About three years ago, some alumni of St. Paul–based William Mitchell College of Law got together to talk about a phenomenon they’d noticed: They, and a lot of the school’s other graduates, had gone on to forge successful careers in business rather than in law.
“All of us agreed that not only did we not regret going to law school,” says Jann Olsten, executive director of the Center for Law and Business at William Mitchell. “We were of a mind that the critical thinking skills that we developed in law school came into play almost every day running a business. But what we then asked ourselves was, was there more that the law school could have done for us while we were in law school that would have better prepared us for our careers?”
This was the seed that grew into the school’s Center for Law and Business, founded in 2010. It offers business courses to law students, and in many ways is similar to an ordinary academic department. But, Olsten says, it also has a significant outreach component that makes it more than just a department.
“What we’ve spent a fair amount of time at is not just developing the curriculum at the law school, but also working with businesses and law firms to identify what additional knowledge, skills, and attributes would be valuable to someone who has a legal education if they were to go on to careers in business,” he explains.
The name alone automatically gives it more visibility than a department would have, Olsten says. That was intentional, since teaching business in a law school was something that hadn’t been done elsewhere. By calling the new entity a center, the founders hoped to give it more prominence and more focus, particularly as it was getting off the ground.
The Center for Law and Business is not the only business-oriented center or institute in the Twin Cities—far from it. The University of St. Thomas Opus College of Business, the University of Minnesota Carlson School of Management, Hamline University, and St. Catherine University School of Business and Leadership have all denoted working groups in a similar way, for a variety of reasons.
At the Carlson School, centers and institutes sometimes act liked departments, with their own curricula course designators. But there the resemblance ends. Centers and institutes at the Carlson School don’t have their own faculty, and though they may have an educational mandate, they also do other things.
“The Medical Industry Leadership Institute does a whole sort of set of courses which have MILI designators,” says dean Sri Zaheer. “Similarly, the [Gary S.] Holmes Center for Entrepreneurship courses, courses with an ENTR designation, are run through them. But a center is typically also focused around a phenomenon, such as entrepreneurship, or has some interdisciplinary element to it, like the Center for Integrated Leadership, which is a joint center between the Carlson School and the Humphrey Institute. And all centers have an outreach mission.”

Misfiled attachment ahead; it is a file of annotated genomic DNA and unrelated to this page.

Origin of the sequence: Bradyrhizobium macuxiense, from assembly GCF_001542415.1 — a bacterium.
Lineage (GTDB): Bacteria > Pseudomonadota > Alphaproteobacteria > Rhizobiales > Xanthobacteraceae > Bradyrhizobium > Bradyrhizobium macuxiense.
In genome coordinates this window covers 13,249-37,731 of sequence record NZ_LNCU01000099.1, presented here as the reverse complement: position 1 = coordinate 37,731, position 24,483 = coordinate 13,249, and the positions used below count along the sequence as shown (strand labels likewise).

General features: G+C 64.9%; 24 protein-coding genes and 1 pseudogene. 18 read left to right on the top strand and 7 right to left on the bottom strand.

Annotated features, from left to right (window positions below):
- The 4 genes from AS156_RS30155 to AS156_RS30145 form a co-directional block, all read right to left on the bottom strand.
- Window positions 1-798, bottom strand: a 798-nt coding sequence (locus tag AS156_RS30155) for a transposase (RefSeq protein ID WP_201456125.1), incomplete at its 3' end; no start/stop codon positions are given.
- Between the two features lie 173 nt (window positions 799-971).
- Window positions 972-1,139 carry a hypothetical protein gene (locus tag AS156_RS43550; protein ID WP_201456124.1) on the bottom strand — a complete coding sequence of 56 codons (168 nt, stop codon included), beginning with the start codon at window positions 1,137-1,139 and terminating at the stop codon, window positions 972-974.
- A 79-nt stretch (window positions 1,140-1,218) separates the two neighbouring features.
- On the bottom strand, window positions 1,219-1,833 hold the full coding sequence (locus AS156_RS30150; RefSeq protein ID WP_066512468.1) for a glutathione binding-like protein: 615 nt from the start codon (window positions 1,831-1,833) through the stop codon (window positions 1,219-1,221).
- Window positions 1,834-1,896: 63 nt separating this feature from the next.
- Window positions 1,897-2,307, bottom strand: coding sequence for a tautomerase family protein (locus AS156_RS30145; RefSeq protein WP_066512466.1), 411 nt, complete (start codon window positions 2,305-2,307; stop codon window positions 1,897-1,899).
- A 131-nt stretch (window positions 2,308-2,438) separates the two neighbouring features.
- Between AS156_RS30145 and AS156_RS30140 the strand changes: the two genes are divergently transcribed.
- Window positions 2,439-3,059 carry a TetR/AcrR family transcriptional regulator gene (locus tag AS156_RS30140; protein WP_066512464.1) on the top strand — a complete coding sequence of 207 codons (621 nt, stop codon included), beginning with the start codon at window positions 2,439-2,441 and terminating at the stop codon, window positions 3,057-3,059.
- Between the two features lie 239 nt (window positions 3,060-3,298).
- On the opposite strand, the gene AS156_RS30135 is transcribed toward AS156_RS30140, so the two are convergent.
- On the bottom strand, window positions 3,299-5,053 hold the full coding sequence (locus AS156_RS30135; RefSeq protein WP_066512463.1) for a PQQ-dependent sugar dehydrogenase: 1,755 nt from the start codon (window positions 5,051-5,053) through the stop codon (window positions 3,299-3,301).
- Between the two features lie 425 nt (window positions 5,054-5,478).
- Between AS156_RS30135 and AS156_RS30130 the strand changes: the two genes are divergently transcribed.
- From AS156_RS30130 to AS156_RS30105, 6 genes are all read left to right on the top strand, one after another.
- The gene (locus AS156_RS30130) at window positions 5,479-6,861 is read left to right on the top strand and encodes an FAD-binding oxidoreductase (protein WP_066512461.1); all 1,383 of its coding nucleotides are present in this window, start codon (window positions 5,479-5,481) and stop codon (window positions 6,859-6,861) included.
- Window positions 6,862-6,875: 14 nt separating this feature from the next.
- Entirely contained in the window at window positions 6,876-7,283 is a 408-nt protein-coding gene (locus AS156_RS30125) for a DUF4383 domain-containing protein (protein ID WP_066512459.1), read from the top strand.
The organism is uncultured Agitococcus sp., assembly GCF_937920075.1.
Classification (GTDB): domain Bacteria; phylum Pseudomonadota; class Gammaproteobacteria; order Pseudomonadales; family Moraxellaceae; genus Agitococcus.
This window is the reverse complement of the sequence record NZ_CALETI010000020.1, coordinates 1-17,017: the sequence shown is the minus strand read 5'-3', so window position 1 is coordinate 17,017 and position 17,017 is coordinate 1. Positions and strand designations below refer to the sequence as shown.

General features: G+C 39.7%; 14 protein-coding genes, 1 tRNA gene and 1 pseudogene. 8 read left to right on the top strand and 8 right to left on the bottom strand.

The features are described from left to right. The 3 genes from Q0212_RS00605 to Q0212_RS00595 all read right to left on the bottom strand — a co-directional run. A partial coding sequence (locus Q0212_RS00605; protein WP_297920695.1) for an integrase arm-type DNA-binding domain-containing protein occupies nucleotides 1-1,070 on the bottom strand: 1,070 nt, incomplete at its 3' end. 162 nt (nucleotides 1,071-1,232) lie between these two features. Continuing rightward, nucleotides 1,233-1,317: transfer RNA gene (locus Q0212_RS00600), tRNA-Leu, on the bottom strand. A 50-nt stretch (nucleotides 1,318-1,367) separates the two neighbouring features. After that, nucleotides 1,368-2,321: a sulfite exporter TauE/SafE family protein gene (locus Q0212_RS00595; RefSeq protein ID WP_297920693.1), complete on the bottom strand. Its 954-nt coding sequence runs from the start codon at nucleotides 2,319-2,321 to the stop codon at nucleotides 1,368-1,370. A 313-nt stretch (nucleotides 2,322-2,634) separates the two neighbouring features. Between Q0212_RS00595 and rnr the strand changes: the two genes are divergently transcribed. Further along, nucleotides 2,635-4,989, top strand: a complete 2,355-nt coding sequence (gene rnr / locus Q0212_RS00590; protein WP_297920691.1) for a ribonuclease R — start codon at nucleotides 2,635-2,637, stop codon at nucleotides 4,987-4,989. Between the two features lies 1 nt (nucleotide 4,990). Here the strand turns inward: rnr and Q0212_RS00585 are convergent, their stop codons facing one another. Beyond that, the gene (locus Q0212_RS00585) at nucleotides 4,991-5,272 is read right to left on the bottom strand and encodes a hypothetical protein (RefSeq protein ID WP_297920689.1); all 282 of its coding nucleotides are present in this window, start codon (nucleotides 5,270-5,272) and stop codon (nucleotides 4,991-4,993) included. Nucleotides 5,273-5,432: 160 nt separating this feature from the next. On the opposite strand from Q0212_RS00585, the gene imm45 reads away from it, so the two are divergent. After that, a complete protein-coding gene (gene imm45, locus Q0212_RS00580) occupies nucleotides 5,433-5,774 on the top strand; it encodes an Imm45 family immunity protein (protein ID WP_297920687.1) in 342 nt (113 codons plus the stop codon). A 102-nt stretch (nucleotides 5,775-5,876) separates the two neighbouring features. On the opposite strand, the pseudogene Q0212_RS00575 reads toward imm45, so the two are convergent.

The hope, too, she says, is that the creation of an institute will become an opportunity for future philanthropy—if, for example, someone has an interest in naming the institute, they can do that with a gift.
A center or institute can help to tell the story of a school. That’s definitely the case for the Carlson Global Institute, says Michael Houston, associate dean of global initiatives. “It’s very important for business schools to have a global identity, and having a distinct center or institute dedicated to the global strategy of the school helps that identity,” he points out.
Centers and institutes “serve the obvious function of visibility,” says Paula King, dean of the St. Catherine University School of Business and Leadership in St. Paul. “They serve the function of telling the story of St. Catherine University, and the School of Business and Leadership, through their programming. They serve to create and renew connections, as we promote events through [the centers] and invite people to come to them.”
Many centers at the Carlson School pull in faculty members from academic departments to teach courses under their designation. But it doesn’t work like that everywhere. Centers and institutes at most institutions make heavy use of adjunct faculty because of their atypical or specialized subject matter.
The Medical Industry Leadership Institute was founded in 2005 in response to market demand that was keenly felt in Minnesota’s medical technology–heavy business community.
“We did it because that’s what the firms that our students are being hired by wanted to see,” says Director Stephen Parente. “We compete with Wharton and Harvard and other places for placement, and one of the comments was, ‘These folks are coming to us, and they have really good, broad strategic skills and good finance skills, but they don’t know anything about the human body. It’d be great if they knew something before they showed up.’”
The Institute has its own set of interdisciplinary medical business courses, including its two signature classes: a quasi–pre-med physiology course that ends with the students researching a potential medical business venture, and a medical technology valuation lab where students write investors’ reports on emerging medical technologies.
“We pretty much engage the tenure-track faculty on an on-demand basis,” Parente says. “And what we don’t have, we supplement with adjuncts.
Some of the adjuncts tend to be very specific, where the tenure-track faculty couldn’t offer the course. For example, we have a course entitled Anatomy and Physiology for Managers that is taught by an internal medicine physician who’s also an entrepreneur. There’s nobody that’s a tenure-track faculty person who’s a physician at the Carlson School.”